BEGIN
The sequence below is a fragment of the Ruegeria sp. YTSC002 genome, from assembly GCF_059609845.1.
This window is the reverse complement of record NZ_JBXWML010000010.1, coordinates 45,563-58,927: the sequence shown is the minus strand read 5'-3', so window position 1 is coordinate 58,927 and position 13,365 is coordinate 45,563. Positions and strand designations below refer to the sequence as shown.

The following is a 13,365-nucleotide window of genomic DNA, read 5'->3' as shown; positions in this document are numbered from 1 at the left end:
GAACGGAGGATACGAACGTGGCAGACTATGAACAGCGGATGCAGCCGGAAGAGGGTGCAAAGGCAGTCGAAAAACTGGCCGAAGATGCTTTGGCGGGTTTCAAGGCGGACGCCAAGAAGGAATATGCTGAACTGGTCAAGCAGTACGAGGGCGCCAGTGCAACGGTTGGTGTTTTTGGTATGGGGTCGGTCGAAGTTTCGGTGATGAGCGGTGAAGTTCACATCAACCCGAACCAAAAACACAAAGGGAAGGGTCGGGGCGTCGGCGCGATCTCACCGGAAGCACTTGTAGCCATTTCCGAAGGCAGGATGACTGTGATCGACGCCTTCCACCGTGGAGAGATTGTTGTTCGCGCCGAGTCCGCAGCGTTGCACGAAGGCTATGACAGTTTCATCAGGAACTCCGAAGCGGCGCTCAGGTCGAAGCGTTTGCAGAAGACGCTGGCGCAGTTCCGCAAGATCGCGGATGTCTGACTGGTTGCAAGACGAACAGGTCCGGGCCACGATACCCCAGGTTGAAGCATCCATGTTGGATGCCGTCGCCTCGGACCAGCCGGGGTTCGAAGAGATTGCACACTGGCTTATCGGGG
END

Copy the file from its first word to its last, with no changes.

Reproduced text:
The sequence below is a fragment of the Ruegeria sp. YTSC002 genome, from assembly GCF_059609845.1.
This window is the reverse complement of record NZ_JBXWML010000010.1, coordinates 45,563-58,927: the sequence shown is the minus strand read 5'-3', so window position 1 is coordinate 58,927 and position 13,365 is coordinate 45,563. Positions and strand designations below refer to the sequence as shown.

The following is a 13,365-nucleotide window of genomic DNA, read 5'->3' as shown; positions in this document are numbered from 1 at the left end:
GAACGGAGGATACGAACGTGGCAGACTATGAACAGCGGATGCAGCCGGAAGAGGGTGCAAAGGCAGTCGAAAAACTGGCCGAAGATGCTTTGGCGGGTTTCAAGGCGGACGCCAAGAAGGAATATGCTGAACTGGTCAAGCAGTACGAGGGCGCCAGTGCAACGGTTGGTGTTTTTGGTATGGGGTCGGTCGAAGTTTCGGTGATGAGCGGTGAAGTTCACATCAACCCGAACCAAAAACACAAAGGGAAGGGTCGGGGCGTCGGCGCGATCTCACCGGAAGCACTTGTAGCCATTTCCGAAGGCAGGATGACTGTGATCGACGCCTTCCACCGTGGAGAGATTGTTGTTCGCGCCGAGTCCGCAGCGTTGCACGAAGGCTATGACAGTTTCATCAGGAACTCCGAAGCGGCGCTCAGGTCGAAGCGTTTGCAGAAGACGCTGGCGCAGTTCCGCAAGATCGCGGATGTCTGACTGGTTGCAAGACGAACAGGTCCGGGCCACGATACCCCAGGTTGAAGCATCCATGTTGGATGCCGTCGCCTCGGACCAGCCGGGGTTCGAAGAGATTGCACACTGGCTTATCGGGG